Is reversing a relied-upon transfer of city funds the way to fix the city’s lead pipe problem?
The city’s slush fund.
THIS YEAR, about $13 million is expected to flow from the coffers of the Milwaukee Water Works and into the city’s general fund, where it can be spent on anything from fixing fire engines to filling potholes. Depending on who you ask, this payment is either a backdoor means for propping up city finances – at a time when the money could be used to replace dangerous lead water pipes – or a routine, irreplaceable part of city finances. The amount is about 10 percent of all funds received by the water works, which gets most of its revenue from residential water bills.
Milwaukee isn’t the only city to turn its water utility into a cash cow. Nearly all municipalities in Wisconsin that operate a water utility make a similar “payment in lieu of taxes,” as defined under state law, according to Mark Nicolini, the city’s budget director. (A city analysis ranks our payment as slightly below average for the state.) He says it would take an act of the Common Council for the Water Works to hang onto the money and spend it on replacing some of the 70,000 remaining lead lateral lines in the city, pipes that are believed to play a role in poisoning an unknown number of children and adults.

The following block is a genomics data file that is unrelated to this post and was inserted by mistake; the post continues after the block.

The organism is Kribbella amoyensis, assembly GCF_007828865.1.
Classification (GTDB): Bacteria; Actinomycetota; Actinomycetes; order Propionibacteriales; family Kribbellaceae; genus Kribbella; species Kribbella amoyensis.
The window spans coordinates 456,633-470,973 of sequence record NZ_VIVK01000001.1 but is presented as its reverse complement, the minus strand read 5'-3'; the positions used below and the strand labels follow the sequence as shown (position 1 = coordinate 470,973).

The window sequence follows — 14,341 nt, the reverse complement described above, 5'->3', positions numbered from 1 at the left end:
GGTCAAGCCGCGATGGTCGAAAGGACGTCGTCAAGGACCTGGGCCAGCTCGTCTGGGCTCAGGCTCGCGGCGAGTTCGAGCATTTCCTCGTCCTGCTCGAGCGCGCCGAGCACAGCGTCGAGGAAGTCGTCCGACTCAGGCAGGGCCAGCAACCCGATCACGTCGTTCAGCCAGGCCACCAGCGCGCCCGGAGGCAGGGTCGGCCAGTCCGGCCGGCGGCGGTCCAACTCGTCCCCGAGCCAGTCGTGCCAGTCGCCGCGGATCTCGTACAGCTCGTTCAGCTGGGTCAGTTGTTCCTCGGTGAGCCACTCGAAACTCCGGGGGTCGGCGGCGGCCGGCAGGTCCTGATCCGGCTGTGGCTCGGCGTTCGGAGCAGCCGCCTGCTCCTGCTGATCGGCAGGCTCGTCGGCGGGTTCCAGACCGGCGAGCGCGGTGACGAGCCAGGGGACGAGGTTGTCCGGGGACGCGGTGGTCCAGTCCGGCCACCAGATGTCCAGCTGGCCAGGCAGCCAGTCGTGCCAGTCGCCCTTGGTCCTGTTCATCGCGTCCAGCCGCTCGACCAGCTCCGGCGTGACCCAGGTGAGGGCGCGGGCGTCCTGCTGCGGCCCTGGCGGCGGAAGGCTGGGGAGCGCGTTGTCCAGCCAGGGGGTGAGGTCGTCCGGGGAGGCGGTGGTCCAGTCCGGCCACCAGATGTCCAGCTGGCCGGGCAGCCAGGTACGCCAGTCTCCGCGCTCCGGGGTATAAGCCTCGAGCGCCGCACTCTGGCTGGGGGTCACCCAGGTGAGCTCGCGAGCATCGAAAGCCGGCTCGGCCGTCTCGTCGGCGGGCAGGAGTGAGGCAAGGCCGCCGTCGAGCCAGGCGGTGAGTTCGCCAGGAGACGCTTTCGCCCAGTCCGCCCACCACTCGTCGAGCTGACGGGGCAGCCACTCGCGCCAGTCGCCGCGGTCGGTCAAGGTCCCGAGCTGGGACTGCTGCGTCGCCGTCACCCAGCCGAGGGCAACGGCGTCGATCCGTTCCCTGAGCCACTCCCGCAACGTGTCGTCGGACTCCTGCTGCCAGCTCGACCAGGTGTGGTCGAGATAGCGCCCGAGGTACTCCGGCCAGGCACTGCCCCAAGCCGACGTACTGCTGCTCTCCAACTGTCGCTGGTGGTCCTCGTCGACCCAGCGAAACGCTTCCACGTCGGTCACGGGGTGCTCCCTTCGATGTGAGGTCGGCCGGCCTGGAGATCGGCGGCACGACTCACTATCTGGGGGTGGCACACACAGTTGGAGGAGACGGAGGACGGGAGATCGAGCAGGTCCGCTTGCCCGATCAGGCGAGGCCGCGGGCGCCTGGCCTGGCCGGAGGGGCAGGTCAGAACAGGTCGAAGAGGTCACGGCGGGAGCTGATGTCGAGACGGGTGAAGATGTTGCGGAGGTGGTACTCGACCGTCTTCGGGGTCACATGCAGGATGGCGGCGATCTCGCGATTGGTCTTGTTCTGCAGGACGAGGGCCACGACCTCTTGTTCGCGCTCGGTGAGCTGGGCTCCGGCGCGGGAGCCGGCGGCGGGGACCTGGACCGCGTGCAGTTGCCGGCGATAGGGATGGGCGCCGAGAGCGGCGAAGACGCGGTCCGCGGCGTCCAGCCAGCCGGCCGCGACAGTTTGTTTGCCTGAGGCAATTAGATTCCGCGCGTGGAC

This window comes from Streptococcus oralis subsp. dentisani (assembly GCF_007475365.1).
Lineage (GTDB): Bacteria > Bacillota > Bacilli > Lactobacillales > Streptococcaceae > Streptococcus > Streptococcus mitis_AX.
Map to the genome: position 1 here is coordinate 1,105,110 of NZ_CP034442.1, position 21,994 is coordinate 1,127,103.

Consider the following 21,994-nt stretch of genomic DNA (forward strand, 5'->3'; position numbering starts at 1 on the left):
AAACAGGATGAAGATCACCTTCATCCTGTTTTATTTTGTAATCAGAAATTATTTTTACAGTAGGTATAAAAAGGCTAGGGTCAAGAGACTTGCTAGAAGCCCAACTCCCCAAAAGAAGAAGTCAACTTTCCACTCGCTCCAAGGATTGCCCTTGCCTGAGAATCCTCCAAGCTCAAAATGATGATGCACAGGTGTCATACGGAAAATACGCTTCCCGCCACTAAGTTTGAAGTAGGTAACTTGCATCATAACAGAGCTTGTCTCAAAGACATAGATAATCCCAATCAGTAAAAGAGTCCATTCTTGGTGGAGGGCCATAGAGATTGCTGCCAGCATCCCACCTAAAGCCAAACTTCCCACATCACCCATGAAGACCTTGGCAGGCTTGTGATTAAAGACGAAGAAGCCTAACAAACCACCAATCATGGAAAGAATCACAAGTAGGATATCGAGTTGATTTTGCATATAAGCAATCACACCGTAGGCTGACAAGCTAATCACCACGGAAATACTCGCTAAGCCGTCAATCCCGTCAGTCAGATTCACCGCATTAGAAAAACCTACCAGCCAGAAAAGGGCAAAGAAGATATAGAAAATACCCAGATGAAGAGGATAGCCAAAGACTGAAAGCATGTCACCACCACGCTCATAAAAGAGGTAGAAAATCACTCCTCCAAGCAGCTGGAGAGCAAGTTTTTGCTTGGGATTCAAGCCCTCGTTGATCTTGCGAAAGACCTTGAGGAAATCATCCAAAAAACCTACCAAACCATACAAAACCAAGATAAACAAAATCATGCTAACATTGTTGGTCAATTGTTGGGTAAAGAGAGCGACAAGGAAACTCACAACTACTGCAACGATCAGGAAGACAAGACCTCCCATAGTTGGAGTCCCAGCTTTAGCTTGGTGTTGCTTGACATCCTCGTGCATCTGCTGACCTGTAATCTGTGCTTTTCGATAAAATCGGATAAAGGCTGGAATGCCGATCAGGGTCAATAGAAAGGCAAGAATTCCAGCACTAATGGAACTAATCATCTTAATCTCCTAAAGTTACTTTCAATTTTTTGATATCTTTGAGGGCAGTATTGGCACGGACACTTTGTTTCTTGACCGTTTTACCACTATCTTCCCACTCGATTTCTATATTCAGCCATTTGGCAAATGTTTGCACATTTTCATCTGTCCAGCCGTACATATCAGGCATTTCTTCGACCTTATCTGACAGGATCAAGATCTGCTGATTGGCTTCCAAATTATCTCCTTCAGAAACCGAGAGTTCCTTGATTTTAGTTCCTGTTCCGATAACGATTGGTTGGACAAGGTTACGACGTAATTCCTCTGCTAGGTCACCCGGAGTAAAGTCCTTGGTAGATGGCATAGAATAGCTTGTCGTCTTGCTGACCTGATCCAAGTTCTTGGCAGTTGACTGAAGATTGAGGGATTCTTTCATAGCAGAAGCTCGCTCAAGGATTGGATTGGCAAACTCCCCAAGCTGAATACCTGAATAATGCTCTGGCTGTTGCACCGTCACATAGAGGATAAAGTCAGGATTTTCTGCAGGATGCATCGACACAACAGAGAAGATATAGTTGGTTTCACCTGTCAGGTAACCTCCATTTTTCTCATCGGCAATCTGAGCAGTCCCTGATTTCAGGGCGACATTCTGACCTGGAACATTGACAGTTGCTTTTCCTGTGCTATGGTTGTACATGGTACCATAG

Robert Miranda, an activist and leader of the group Freshwater for Life Action Coalition, has argued for a similar course of action and believes the city should be spending $20-25 million a year on replacing lines. “At least then we’re reducing the number and reducing the harm,” he says. Mayor Tom Barrett’s 2017 city budget includes about $3.6 million to make some 600 high-risk replacements, and Nicolini says the city will look into applying for a water rate increase later in the year, through the state Public Service Commission, in part to generate more money for lead laterals. He estimates the new rate bump, which has yet to be determined, would allow the city to replace many more lines each year without subtracting from other programs, as would happen with reversing the $13 million. “You’d be talking emergency services and libraries,” he says. “Thirteen million would not be a trifling amount.”